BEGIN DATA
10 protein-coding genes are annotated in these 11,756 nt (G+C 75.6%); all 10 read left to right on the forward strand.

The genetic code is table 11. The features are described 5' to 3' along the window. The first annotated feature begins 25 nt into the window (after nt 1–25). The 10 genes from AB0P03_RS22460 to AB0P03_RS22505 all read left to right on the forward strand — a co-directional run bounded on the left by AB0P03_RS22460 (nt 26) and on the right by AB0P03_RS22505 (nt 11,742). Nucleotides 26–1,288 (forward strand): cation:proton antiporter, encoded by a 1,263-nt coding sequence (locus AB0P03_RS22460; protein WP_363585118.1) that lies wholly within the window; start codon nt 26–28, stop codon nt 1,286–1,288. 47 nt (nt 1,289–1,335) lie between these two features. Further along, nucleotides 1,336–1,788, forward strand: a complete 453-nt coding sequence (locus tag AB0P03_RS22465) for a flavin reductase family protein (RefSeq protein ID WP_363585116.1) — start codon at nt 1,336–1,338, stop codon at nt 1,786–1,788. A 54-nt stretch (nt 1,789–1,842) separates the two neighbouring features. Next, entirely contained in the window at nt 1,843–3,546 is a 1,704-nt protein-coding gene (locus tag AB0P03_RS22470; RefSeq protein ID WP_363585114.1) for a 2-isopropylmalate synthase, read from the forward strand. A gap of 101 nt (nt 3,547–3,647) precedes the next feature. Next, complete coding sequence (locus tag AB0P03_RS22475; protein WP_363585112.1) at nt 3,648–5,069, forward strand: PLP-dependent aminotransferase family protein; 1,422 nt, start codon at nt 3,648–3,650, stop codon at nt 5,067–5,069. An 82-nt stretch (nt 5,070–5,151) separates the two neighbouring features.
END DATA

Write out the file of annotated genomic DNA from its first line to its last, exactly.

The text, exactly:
10 protein-coding genes are annotated in these 11,756 nt (G+C 75.6%); all 10 read left to right on the forward strand.

The genetic code is table 11. The features are described 5' to 3' along the window. The first annotated feature begins 25 nt into the window (after nt 1–25). The 10 genes from AB0P03_RS22460 to AB0P03_RS22505 all read left to right on the forward strand — a co-directional run bounded on the left by AB0P03_RS22460 (nt 26) and on the right by AB0P03_RS22505 (nt 11,742). Nucleotides 26–1,288 (forward strand): cation:proton antiporter, encoded by a 1,263-nt coding sequence (locus AB0P03_RS22460; protein WP_363585118.1) that lies wholly within the window; start codon nt 26–28, stop codon nt 1,286–1,288. 47 nt (nt 1,289–1,335) lie between these two features. Further along, nucleotides 1,336–1,788, forward strand: a complete 453-nt coding sequence (locus tag AB0P03_RS22465) for a flavin reductase family protein (RefSeq protein ID WP_363585116.1) — start codon at nt 1,336–1,338, stop codon at nt 1,786–1,788. A 54-nt stretch (nt 1,789–1,842) separates the two neighbouring features. Next, entirely contained in the window at nt 1,843–3,546 is a 1,704-nt protein-coding gene (locus tag AB0P03_RS22470; RefSeq protein ID WP_363585114.1) for a 2-isopropylmalate synthase, read from the forward strand. A gap of 101 nt (nt 3,547–3,647) precedes the next feature. Next, complete coding sequence (locus tag AB0P03_RS22475; protein WP_363585112.1) at nt 3,648–5,069, forward strand: PLP-dependent aminotransferase family protein; 1,422 nt, start codon at nt 3,648–3,650, stop codon at nt 5,067–5,069. An 82-nt stretch (nt 5,070–5,151) separates the two neighbouring features.